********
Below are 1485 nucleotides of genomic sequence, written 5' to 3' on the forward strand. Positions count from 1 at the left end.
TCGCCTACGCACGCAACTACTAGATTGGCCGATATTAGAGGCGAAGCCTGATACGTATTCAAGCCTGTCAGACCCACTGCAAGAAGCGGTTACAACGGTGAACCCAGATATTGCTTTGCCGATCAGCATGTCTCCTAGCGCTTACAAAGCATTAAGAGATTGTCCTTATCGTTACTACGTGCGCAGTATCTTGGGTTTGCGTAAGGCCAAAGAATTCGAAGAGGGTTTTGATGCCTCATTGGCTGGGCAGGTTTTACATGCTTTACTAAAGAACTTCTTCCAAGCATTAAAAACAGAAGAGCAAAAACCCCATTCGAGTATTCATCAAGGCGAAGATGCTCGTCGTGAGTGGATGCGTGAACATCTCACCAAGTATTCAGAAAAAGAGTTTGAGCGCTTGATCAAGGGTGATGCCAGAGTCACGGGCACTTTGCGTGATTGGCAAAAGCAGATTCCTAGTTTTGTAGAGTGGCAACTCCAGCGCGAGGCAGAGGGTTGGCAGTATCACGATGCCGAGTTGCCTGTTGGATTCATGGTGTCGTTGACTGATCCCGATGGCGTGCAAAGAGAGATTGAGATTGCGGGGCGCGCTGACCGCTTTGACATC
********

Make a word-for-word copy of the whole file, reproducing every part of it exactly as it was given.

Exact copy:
Below are 1485 nucleotides of genomic sequence, written 5' to 3' on the forward strand. Positions count from 1 at the left end.
TCGCCTACGCACGCAACTACTAGATTGGCCGATATTAGAGGCGAAGCCTGATACGTATTCAAGCCTGTCAGACCCACTGCAAGAAGCGGTTACAACGGTGAACCCAGATATTGCTTTGCCGATCAGCATGTCTCCTAGCGCTTACAAAGCATTAAGAGATTGTCCTTATCGTTACTACGTGCGCAGTATCTTGGGTTTGCGTAAGGCCAAAGAATTCGAAGAGGGTTTTGATGCCTCATTGGCTGGGCAGGTTTTACATGCTTTACTAAAGAACTTCTTCCAAGCATTAAAAACAGAAGAGCAAAAACCCCATTCGAGTATTCATCAAGGCGAAGATGCTCGTCGTGAGTGGATGCGTGAACATCTCACCAAGTATTCAGAAAAAGAGTTTGAGCGCTTGATCAAGGGTGATGCCAGAGTCACGGGCACTTTGCGTGATTGGCAAAAGCAGATTCCTAGTTTTGTAGAGTGGCAACTCCAGCGCGAGGCAGAGGGTTGGCAGTATCACGATGCCGAGTTGCCTGTTGGATTCATGGTGTCGTTGACTGATCCCGATGGCGTGCAAAGAGAGATTGAGATTGCGGGGCGCGCTGACCGCTTTGACATC